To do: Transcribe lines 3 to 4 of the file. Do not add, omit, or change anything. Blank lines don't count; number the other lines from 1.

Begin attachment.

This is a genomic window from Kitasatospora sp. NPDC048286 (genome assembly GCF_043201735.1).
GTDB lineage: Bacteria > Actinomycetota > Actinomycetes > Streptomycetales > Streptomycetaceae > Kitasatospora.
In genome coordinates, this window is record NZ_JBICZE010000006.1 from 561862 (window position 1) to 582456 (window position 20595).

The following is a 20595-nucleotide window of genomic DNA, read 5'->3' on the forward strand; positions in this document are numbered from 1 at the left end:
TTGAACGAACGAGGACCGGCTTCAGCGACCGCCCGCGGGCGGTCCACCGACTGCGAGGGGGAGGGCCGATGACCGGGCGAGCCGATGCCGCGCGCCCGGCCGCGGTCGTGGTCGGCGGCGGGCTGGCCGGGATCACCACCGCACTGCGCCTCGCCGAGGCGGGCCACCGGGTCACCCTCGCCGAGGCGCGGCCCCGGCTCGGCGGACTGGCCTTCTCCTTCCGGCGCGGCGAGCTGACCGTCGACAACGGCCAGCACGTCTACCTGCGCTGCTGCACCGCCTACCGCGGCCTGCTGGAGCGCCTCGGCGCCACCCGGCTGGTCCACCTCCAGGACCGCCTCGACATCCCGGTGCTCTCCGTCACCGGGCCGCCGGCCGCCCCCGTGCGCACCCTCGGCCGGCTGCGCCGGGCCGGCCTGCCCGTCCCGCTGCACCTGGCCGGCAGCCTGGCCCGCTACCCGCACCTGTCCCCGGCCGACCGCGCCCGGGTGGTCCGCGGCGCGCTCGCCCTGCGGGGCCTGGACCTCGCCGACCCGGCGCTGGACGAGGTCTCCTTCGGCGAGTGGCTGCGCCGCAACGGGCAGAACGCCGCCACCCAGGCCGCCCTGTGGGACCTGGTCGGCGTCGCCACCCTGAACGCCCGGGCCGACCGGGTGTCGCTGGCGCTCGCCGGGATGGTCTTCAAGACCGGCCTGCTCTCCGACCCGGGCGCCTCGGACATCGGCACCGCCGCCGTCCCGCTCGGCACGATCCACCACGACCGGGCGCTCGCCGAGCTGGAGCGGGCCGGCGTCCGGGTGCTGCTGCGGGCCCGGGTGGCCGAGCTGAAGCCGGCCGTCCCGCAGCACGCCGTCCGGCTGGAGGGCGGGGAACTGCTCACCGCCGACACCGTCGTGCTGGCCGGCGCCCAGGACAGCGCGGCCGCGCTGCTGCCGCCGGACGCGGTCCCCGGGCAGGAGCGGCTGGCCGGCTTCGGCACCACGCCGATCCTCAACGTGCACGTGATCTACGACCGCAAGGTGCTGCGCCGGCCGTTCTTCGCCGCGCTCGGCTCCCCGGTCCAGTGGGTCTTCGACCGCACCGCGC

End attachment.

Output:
In genome coordinates, this window is record NZ_JBICZE010000006.1 from 561862 (window position 1) to 582456 (window position 20595).

The following is a 20595-nucleotide window of genomic DNA, read 5'->3' on the forward strand; positions in this document are numbered from 1 at the left end: